"Our region is very backward in economic development and if this
project is implemented, it will benefit our nation tremendously,
though, improper rivalry and some initial problems had impeded the
business, but it's a good time to take advantage of this," Khattak said.
Azemi also said Bridas had started the primary survey of the project
during the mujahideen government in the 1990s, but it suspended
plans because of the lack of security.
Iran once tried to pass the pipeline from its territory, but soon
failed because it was too expensive.
In 1995 it was thought that the former Pakistani president Benazir
Bhutto, Pakistani politician Nasrullah Babar, the Taliban regime,
and the Turkmen president Safar Murad Niazov, were on one side of
the argument trying give the project to the Argentinean company Bridas.
On the other side were Saudi Arabia's Delta Oil, Robin Rafael, a
senior official in the U.S. State Department, Prince Turki
al-Faisal, the then-Saudi intelligence chief, Zalmai Khalilzad,
South Asia advisor to the State Department, and moderate Taliban
officials, supporting Unocal.
Correspondents say Pakistan, then under Bhutto, was under pressure
from the United States to sign the pipeline construction agreement.
They also say the UN special representative to Afghanistan at that
time, Mahmood Misteiry, and his deputy were both sacked from their
jobs because the deputy was associated with Bridas.
During that period, Bridas attempted to take the project first but
the American company, Unocal, a well-reputed oil and gas company
with 108 years of history, won the bid. Unocal planned to train
professional Afghans at the University of Nebraska to run this project.
By October 1997, Unocal established the Central Asian Gas Pipeline
consortium to build the Turkmenistan-Pakistan segment of the
pipeline at an estimated cost of two billion dollars ($2.7 billion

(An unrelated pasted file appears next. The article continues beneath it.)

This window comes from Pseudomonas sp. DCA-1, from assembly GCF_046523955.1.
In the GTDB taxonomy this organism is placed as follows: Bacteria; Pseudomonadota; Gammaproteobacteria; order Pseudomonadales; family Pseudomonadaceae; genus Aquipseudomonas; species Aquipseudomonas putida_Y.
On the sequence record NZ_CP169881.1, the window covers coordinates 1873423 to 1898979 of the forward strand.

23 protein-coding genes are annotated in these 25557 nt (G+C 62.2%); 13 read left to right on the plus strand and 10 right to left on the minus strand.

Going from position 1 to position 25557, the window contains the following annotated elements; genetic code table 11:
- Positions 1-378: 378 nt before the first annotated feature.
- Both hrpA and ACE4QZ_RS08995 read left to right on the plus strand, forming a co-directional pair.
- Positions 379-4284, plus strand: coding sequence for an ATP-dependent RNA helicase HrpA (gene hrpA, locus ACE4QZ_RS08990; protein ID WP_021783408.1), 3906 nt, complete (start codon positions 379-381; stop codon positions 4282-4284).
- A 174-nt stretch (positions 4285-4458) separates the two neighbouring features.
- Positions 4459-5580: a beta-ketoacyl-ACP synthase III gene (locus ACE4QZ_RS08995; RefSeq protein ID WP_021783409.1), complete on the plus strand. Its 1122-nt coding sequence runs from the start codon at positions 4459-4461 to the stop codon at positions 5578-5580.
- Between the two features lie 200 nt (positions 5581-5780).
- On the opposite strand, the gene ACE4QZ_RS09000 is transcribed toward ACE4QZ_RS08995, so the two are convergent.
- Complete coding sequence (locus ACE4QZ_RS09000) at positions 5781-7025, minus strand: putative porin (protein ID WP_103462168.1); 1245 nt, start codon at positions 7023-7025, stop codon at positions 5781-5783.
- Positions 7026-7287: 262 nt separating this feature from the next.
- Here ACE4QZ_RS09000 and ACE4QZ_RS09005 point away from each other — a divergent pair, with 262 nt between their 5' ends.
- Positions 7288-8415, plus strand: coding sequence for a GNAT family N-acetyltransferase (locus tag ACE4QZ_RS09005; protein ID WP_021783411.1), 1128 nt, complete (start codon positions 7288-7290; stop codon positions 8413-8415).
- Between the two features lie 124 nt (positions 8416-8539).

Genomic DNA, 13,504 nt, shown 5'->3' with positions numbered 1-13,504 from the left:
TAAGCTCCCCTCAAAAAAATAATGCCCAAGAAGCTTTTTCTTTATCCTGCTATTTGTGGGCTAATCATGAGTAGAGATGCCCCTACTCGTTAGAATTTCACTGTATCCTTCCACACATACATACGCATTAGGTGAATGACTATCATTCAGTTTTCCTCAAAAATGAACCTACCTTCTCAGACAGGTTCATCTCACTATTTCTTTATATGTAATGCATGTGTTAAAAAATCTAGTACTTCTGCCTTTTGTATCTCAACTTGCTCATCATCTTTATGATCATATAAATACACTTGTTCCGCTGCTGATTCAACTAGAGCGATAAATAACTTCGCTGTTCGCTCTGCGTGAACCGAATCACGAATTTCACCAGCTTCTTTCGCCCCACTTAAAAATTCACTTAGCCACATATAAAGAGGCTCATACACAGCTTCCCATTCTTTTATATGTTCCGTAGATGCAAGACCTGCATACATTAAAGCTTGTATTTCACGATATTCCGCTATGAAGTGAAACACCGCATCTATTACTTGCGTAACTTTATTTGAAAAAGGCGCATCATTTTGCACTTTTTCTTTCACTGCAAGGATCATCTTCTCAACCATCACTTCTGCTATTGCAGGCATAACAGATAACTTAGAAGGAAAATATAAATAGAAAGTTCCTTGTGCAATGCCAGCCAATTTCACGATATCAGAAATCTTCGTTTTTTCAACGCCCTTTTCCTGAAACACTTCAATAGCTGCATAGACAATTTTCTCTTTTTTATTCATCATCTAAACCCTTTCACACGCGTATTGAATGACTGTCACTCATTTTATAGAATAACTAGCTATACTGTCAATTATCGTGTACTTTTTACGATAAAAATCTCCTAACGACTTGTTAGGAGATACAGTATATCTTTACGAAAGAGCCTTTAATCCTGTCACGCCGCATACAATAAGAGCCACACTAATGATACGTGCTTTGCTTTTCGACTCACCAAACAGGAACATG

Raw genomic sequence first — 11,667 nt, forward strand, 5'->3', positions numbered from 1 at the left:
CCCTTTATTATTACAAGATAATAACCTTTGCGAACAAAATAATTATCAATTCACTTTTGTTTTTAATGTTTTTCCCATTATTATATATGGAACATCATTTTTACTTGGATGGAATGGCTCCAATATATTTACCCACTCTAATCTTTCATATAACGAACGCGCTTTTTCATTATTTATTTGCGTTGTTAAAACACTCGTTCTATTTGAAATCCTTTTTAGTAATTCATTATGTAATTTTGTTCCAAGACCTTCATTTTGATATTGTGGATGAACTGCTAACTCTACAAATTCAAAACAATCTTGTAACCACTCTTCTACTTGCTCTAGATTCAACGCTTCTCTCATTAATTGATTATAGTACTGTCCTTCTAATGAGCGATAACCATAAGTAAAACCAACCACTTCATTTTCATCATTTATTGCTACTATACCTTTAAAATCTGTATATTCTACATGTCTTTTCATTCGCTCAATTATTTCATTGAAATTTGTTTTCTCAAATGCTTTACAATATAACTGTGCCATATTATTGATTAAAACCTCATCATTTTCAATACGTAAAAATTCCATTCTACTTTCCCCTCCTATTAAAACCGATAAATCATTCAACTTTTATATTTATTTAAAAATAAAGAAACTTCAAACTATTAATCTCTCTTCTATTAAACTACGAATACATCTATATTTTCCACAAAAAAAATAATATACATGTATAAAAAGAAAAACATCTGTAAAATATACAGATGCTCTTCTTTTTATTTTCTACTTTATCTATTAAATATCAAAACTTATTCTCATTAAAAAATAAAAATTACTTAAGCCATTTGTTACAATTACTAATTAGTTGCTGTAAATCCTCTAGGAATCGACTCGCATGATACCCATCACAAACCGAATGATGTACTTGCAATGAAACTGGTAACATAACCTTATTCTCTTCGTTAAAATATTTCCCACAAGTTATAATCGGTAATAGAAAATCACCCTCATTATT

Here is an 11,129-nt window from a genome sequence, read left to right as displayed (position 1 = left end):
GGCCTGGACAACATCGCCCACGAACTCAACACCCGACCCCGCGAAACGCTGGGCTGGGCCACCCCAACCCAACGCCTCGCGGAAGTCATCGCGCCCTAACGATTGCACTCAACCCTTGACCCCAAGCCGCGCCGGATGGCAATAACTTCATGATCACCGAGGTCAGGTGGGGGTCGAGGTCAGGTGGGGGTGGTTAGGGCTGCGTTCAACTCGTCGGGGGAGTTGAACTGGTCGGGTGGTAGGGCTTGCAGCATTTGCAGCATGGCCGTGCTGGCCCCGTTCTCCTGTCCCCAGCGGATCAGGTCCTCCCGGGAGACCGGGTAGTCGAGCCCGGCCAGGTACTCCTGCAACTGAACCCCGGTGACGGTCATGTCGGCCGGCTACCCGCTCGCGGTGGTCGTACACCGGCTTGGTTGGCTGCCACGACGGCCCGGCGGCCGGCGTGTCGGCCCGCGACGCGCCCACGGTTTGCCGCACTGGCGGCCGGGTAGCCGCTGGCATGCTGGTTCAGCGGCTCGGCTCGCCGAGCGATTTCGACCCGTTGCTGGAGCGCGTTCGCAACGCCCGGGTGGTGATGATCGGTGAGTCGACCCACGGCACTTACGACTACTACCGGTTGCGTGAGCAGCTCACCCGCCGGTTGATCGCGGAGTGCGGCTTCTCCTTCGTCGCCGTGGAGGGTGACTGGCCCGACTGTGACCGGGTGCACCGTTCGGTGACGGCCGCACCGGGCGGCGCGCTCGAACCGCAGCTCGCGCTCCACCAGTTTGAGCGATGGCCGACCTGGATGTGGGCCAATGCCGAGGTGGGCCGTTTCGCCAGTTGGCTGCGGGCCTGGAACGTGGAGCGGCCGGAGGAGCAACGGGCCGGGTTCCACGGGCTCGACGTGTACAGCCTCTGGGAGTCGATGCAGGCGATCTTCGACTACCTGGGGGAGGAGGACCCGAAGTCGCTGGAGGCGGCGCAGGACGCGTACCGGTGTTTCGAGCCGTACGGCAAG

if extended to India).
Construction was scheduled to begin as early as in 1998, but the
ongoing civil war in Afghanistan obstructed any opportunities for
financing the project.
After the U.S. air strikes in Afghanistan in August 1998, Unocal
suspended its involvement in the pipeline and officially withdrew
from the consortium towards the end of the year
The revised scheme, besides the $300 million annual income,
should pave the way for extension of a railway alongside the
pipeline, thousands of Afghans should find jobs, free gas should be
distributed to the areas through which the pipeline is passing, and
should ensure construction of electricity and road facilities in
Azemi says improvement of Pakistan-India relations and settlement of
the Kashmir dispute should be ensured before the project comes into
While there's talk of Unocal's return, some analysts have criticised
the company for its "bad history."
Bashir Ahmad Ansari wrote in his book, 'Afghanistan in the Blaze of
Oil', that Unocal has always been under public pressure over its
The strongest objection against the company was a 120-page protest
letter by 30 U.S.- based organizations on Dec. 10, 1998, submitted
to legal officials in California.
"Unocal's cooperation with the Taliban regime which was violating
all human rights, especially women's rights, forced most women's
organizations in the U.S. to make legal criticism against the
company," wrote Ansari.
"Thereby, the oppressed Afghan nation became a victim of the black
dinosaur of petroleum after being sacrificed by the Red Communism,"
added the author.
All the sides involved have been concerned about security in
When, for instance, the former Soviet Union extended a small oil
pipeline from the northern provinces to Kabul, it had holes in many
areas and people were known to steal the oil as it ran freely to the